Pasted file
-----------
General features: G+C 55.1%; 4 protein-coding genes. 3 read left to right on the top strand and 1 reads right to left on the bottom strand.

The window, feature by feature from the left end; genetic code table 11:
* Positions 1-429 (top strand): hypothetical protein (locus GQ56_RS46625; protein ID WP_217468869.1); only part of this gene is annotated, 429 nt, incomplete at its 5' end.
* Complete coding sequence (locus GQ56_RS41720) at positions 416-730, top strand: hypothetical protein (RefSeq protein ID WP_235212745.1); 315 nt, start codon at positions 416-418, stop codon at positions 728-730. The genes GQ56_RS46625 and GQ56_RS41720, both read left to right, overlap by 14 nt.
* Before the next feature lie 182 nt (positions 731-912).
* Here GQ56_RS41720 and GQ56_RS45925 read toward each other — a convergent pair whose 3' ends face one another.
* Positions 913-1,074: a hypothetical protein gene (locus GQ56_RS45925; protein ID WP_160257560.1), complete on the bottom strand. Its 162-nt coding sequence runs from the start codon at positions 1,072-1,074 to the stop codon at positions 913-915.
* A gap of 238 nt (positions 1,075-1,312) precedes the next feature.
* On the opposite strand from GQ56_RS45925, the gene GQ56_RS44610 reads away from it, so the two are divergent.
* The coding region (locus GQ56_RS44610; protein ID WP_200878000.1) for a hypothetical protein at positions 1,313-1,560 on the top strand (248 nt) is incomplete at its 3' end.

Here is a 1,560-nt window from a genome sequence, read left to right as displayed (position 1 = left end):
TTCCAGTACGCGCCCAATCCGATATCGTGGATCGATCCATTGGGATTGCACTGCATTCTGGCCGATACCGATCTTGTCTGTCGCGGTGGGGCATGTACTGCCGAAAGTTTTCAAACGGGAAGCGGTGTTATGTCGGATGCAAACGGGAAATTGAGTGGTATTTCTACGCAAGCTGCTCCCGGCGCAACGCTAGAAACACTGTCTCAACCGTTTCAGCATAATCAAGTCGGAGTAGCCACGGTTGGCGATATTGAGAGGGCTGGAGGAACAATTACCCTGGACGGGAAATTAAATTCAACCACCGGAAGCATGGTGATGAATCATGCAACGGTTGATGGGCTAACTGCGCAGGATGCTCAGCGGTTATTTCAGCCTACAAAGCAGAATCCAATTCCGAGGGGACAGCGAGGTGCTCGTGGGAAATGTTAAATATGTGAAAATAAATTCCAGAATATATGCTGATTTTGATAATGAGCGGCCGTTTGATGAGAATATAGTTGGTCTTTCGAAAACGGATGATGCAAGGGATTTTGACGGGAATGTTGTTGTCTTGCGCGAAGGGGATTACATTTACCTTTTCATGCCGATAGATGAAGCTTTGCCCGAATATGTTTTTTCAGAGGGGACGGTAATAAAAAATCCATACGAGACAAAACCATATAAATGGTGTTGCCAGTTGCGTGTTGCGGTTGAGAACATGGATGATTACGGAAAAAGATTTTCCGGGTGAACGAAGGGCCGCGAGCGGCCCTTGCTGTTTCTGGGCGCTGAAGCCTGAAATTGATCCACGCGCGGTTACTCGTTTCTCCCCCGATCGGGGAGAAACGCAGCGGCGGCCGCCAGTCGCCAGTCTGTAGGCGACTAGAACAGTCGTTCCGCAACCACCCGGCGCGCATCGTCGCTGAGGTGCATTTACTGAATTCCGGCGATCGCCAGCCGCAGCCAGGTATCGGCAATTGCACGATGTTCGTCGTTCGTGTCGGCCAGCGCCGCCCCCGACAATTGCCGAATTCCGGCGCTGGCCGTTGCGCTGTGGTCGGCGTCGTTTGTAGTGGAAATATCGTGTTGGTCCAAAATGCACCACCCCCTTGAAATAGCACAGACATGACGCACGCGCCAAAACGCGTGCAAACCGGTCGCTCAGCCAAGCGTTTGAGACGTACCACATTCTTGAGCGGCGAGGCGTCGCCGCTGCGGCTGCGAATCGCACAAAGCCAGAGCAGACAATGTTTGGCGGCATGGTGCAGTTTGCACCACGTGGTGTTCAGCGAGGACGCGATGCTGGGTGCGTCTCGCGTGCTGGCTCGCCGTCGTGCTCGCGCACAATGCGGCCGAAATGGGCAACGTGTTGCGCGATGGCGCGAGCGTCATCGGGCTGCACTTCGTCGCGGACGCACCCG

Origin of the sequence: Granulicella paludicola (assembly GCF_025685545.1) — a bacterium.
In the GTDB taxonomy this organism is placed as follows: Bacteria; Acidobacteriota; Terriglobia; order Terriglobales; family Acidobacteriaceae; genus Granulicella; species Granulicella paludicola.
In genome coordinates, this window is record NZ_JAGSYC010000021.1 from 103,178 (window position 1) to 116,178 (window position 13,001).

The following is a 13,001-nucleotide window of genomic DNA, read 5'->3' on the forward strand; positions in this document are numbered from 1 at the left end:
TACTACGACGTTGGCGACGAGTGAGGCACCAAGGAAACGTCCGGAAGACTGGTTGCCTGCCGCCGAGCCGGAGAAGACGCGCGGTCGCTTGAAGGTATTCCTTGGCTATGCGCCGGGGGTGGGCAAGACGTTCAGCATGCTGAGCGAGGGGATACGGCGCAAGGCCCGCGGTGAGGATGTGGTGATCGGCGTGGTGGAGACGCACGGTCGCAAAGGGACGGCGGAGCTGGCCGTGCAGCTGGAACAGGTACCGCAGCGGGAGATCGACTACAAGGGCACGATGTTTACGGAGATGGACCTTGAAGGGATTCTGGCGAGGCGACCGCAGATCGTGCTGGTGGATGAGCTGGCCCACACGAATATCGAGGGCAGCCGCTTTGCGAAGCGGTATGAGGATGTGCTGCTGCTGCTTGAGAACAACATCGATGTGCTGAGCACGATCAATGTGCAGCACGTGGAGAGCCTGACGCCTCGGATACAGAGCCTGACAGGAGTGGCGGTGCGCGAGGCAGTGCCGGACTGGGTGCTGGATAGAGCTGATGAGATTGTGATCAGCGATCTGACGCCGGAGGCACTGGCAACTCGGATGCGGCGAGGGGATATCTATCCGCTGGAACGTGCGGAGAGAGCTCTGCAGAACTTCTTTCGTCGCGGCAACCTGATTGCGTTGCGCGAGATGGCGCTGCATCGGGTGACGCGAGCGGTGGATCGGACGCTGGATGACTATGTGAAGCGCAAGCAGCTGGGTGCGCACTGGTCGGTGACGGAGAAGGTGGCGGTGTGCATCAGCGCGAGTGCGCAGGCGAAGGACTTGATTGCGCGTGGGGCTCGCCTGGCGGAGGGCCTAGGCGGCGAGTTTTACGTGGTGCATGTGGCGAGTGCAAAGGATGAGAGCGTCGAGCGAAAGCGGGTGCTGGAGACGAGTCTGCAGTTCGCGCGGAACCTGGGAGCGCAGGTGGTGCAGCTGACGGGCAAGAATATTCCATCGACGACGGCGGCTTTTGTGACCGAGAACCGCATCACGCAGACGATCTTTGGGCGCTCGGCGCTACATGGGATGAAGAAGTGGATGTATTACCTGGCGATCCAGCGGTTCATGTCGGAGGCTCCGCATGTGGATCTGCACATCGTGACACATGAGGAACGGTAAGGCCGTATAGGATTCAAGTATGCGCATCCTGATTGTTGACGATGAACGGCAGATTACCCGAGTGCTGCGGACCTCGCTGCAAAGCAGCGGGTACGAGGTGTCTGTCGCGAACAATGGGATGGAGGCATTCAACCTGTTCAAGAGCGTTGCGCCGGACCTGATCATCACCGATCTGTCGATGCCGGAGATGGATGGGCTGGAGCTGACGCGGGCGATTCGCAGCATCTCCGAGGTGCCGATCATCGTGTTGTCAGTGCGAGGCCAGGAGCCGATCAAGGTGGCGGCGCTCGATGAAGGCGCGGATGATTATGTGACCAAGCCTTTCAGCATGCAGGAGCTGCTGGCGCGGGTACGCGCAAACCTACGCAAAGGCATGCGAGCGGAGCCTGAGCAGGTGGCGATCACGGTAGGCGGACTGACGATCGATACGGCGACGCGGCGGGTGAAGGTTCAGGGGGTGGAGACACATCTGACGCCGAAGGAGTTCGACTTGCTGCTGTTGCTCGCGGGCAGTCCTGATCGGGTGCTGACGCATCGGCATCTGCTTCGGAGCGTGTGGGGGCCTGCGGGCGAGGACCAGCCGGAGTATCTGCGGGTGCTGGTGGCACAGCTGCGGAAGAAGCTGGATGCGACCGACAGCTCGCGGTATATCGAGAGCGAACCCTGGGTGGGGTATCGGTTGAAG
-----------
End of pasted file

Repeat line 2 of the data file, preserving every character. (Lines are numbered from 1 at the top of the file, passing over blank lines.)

The window, feature by feature from the left end; genetic code table 11: